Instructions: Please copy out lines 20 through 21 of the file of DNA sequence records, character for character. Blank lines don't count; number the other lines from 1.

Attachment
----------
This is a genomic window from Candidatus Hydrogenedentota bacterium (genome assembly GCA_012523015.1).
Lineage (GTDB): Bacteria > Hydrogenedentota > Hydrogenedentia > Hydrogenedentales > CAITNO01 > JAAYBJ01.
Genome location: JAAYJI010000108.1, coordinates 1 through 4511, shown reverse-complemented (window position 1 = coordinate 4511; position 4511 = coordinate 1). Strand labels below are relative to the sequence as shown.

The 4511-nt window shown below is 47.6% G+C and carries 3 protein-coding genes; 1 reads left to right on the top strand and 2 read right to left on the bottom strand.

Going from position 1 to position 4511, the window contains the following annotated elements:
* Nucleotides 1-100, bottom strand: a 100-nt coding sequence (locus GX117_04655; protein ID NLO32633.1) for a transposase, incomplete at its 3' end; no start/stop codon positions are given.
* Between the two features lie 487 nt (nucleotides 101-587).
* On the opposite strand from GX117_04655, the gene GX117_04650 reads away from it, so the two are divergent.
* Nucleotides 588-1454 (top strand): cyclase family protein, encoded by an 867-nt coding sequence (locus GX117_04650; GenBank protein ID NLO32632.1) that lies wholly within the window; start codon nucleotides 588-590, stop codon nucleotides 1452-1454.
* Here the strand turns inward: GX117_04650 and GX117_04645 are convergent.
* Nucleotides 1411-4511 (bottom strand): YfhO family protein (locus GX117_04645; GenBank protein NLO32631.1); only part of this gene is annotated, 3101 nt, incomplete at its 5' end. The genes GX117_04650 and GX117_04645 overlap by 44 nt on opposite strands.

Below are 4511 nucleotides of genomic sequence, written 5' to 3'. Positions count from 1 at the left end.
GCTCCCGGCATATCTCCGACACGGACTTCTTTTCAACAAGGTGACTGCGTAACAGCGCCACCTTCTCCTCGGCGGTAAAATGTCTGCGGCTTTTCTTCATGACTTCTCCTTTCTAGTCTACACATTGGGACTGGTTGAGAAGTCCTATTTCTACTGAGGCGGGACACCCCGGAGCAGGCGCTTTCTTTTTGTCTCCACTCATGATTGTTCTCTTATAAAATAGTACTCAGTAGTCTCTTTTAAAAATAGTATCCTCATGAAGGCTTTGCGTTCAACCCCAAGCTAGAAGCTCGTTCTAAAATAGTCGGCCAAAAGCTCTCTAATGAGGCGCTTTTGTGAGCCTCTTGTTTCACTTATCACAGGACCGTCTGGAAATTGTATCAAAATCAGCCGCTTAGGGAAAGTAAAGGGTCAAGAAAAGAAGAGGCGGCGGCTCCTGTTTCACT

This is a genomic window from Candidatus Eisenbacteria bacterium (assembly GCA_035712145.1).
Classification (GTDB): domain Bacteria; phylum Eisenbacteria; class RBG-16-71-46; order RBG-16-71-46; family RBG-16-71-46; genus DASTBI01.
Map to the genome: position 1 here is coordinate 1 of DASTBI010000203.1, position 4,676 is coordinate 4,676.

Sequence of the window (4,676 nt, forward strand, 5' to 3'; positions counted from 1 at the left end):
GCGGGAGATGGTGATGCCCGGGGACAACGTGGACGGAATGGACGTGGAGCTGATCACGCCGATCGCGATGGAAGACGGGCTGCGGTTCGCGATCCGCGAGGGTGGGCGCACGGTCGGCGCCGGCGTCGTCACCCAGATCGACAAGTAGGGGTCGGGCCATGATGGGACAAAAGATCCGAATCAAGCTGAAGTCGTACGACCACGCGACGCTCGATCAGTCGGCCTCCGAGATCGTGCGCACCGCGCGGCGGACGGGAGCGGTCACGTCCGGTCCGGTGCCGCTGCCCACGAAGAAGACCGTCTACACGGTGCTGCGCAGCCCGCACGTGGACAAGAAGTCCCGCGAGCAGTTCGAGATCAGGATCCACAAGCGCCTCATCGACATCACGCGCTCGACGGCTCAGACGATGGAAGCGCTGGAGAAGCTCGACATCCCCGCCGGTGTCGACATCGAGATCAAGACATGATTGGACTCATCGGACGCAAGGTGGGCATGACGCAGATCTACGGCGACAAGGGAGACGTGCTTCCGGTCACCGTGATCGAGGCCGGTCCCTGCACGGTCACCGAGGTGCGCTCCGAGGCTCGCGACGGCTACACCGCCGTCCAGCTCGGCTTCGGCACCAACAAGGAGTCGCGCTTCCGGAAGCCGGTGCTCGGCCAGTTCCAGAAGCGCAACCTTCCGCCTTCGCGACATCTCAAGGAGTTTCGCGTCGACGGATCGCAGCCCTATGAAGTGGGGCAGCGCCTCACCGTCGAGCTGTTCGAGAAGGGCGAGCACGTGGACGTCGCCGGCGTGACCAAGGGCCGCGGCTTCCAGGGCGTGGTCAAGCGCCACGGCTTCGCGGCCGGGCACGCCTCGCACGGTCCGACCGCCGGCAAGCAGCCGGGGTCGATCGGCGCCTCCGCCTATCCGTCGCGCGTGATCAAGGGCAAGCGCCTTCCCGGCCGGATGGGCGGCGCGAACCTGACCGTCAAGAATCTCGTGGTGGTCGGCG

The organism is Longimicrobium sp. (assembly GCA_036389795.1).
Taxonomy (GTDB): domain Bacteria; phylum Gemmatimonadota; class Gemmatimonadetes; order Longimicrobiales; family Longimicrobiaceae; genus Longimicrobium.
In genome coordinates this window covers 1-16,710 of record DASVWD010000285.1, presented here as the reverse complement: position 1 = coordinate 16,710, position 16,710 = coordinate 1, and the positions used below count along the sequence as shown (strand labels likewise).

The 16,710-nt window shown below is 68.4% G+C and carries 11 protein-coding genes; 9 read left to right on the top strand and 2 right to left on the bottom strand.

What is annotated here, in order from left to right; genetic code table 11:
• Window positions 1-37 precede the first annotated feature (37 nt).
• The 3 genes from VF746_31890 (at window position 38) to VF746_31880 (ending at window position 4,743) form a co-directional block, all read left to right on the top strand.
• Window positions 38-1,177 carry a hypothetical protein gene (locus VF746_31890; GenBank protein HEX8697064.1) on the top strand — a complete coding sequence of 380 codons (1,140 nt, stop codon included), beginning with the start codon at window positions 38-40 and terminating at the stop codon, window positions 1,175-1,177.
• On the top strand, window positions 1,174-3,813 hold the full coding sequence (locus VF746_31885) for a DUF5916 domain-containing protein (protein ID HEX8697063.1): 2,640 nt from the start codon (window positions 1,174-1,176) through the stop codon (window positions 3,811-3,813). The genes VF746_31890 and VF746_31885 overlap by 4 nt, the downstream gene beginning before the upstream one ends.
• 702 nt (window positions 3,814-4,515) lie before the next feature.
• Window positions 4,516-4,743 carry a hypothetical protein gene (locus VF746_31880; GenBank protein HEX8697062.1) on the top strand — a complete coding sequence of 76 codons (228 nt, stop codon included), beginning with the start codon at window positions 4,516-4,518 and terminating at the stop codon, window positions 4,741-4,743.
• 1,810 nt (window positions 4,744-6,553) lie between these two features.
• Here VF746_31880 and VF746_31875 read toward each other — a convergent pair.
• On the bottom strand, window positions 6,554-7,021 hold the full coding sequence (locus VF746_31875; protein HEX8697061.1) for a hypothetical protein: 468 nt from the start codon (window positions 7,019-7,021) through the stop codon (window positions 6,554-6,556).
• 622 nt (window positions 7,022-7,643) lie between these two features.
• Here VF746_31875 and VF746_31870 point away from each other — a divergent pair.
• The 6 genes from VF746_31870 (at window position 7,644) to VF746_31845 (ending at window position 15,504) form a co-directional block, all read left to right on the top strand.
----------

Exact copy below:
Taxonomy (GTDB): domain Bacteria; phylum Gemmatimonadota; class Gemmatimonadetes; order Longimicrobiales; family Longimicrobiaceae; genus Longimicrobium.
In genome coordinates this window covers 1-16,710 of record DASVWD010000285.1, presented here as the reverse complement: position 1 = coordinate 16,710, position 16,710 = coordinate 1, and the positions used below count along the sequence as shown (strand labels likewise).